We could do a hell of a lot worse than a common agenda to (for instance) get out of Iraq, repeal USA Patriot, declare a drug war armistice, radically scale back "intellectual property" [sic], eliminate corporate welfare, and raise the personal income tax exemption to $30,000. As Tom Knapp put it a while back, dismantle big government by cutting welfare from the top down and taxes from the bottom up.

Addendum. I didn't get the original email, because yahoogroups messages aren't getting through to me for some reason (again), but Brad Spangler got the original tip from Jesse Walker's post to the LeftLibertarian email list; Jesse, in turn, got it from Bill Kauffman.
For more on Rothbard's time on the Left, see "Rothbard's Time on the Left," by John Payne.


Blogger Sheldon Richman said...

This comment has been removed by a blog administrator.

January 19, 2006 5:43 AM  
Blogger Sheldon Richman said...

This brings back fond memories of the late 1960s and early '70s. I was at the 1969 St. Louis YAF national convention when Karl Hess led a libertarian rally at the Gateway Arch; the "trads" (conservatives), chanting "lazy fairies," roughed up a guy who burned his draft card; and Murray Rothbard (who wasn't present) issued his ringing "Listen, YAF" lead article in The Libertarian Forum, calling for the libertarians to split. We sure were full of hope in those days. Much has happened since, but it's past time that we recaptured that radical spirit. It's more urgent than ever, I think.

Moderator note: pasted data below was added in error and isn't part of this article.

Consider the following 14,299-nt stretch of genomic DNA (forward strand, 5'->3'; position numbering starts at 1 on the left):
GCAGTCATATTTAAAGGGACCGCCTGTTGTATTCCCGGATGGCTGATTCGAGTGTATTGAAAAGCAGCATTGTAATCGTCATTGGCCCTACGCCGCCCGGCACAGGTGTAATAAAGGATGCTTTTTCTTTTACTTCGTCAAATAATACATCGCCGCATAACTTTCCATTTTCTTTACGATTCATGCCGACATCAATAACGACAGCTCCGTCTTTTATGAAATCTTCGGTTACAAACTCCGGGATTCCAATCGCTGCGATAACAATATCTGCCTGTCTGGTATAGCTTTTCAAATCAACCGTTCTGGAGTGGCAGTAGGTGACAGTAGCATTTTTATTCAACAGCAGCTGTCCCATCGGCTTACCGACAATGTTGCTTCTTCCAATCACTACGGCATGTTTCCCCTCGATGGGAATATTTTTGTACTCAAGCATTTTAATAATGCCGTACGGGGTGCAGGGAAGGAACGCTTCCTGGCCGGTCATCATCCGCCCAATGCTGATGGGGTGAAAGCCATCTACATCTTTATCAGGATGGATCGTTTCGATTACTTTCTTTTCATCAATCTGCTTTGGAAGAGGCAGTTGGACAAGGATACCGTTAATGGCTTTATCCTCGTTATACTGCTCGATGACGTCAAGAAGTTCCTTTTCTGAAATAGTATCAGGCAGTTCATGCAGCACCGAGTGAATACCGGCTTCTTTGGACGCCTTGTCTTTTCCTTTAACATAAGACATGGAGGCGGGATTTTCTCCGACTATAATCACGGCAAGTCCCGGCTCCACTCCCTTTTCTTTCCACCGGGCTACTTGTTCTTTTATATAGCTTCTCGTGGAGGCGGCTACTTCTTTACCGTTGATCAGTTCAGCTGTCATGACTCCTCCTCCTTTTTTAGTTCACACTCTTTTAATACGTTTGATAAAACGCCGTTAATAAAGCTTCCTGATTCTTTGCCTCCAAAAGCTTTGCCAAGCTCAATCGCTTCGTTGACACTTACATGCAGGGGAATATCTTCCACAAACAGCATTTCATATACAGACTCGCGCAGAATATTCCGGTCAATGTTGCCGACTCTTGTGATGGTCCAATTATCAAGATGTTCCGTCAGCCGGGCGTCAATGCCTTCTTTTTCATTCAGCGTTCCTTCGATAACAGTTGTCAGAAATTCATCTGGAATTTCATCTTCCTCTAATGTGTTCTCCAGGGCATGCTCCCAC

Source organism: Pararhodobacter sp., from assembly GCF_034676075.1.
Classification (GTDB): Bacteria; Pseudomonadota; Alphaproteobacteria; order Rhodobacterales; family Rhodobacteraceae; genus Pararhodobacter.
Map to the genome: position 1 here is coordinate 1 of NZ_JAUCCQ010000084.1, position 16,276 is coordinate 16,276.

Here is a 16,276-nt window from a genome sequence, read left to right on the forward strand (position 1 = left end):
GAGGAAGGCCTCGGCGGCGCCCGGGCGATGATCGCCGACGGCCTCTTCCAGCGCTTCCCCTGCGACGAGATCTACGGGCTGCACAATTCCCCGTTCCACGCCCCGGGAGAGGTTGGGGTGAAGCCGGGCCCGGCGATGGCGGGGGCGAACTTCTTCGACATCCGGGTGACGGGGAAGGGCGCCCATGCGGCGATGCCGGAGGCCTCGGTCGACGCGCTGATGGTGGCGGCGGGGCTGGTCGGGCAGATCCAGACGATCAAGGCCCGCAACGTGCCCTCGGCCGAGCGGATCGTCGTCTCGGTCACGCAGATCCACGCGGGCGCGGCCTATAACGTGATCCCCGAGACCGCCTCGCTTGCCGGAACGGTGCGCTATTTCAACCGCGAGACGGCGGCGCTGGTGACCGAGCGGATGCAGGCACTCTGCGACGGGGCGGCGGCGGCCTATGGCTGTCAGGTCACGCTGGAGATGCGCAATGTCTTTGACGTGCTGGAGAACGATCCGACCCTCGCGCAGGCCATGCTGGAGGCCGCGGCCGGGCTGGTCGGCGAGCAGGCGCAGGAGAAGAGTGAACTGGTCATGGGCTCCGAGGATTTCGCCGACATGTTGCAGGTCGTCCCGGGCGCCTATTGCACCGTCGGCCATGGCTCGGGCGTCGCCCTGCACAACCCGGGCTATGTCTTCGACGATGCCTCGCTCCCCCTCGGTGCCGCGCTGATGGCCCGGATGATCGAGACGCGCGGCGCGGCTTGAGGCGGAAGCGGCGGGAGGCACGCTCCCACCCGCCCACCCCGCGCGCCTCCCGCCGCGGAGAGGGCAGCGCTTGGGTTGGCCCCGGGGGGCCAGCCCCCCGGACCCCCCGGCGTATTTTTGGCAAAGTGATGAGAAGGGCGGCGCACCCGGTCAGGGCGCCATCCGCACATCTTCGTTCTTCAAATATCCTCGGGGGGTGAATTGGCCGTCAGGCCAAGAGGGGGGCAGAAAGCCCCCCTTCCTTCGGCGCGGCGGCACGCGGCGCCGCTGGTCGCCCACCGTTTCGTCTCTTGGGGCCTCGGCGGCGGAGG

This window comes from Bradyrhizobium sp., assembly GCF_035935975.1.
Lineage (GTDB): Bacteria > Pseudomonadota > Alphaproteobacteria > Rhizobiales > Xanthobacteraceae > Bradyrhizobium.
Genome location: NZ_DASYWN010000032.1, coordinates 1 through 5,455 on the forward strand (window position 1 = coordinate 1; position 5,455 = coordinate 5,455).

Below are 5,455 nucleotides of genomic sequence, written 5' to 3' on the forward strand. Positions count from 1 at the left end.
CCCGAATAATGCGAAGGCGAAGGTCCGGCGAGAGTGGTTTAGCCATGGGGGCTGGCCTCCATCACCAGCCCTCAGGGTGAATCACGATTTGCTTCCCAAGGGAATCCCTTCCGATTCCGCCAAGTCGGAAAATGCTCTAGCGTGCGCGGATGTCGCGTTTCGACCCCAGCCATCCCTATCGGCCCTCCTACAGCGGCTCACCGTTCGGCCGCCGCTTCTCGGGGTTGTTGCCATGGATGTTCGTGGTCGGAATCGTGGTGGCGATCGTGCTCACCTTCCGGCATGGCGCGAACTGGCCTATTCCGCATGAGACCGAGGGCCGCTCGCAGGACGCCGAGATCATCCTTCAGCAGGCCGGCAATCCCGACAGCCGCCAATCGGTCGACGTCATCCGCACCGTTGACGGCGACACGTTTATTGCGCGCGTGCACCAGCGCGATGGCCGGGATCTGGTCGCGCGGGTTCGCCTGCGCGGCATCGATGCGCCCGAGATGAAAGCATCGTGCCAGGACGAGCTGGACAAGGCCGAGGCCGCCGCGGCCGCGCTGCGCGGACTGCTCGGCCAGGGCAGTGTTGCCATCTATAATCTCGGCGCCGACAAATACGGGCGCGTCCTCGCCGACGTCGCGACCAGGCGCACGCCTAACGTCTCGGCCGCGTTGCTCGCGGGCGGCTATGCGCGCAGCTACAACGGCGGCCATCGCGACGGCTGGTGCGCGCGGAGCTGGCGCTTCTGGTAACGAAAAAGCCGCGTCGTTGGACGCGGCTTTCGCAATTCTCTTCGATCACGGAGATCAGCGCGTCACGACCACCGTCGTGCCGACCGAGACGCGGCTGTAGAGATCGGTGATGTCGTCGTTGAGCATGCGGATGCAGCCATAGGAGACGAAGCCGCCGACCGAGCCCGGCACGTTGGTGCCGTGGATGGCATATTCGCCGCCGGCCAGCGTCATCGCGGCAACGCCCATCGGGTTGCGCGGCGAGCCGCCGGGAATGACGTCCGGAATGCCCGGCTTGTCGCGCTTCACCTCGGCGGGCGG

January 19, 2006 5:58 AM  
Blogger Jeremy said...

I've been thinking about that essay on a Green / Libertarian alliance for some time now. It really does make some excellent points. Sad that the biggest obstacle to such an alliance (IMHO) is attitudes and preconceived notions and biases - both of these particular groups are prone to chips on their shoulders.

A united, anti-corporate-state third party has the opportunity to make some inroads. But long term, the real benefit of such an alliance would be what each side could learn from the other. In a political climate full of polarization it could be a real touchstone for truth. I think in their hearts many Green-types want to consolidate their passion into a consistent philosophy (libertarianism offers this). By the same token, Libertarians in their hearts want to feel that their consistent ideology has real, meaningful benefits for the world rather than just using drugs and lowering taxes.

January 19, 2006 6:52 AM  
Anonymous Anonymous said...

What is Tom Knapp's exact quote? Does anyone know? I did a google search but couldn't find anything online to that effect. Thanks!

January 19, 2006 10:29 AM  
Anonymous esteban said...

Look for my thoughts here, on my other blog.

January 19, 2006 10:51 AM  
Blogger Kevin Carson said...

"We advocate tax cuts and ending welfare," says Thomas Knapp, 38, of St. Louis, a member of the new DFC affiliate. "But we tend to favor cutting taxes from the bottom up instead of from the top down, and to place a higher priority on ending corporate welfare than on ending the food stamp program for the working poor."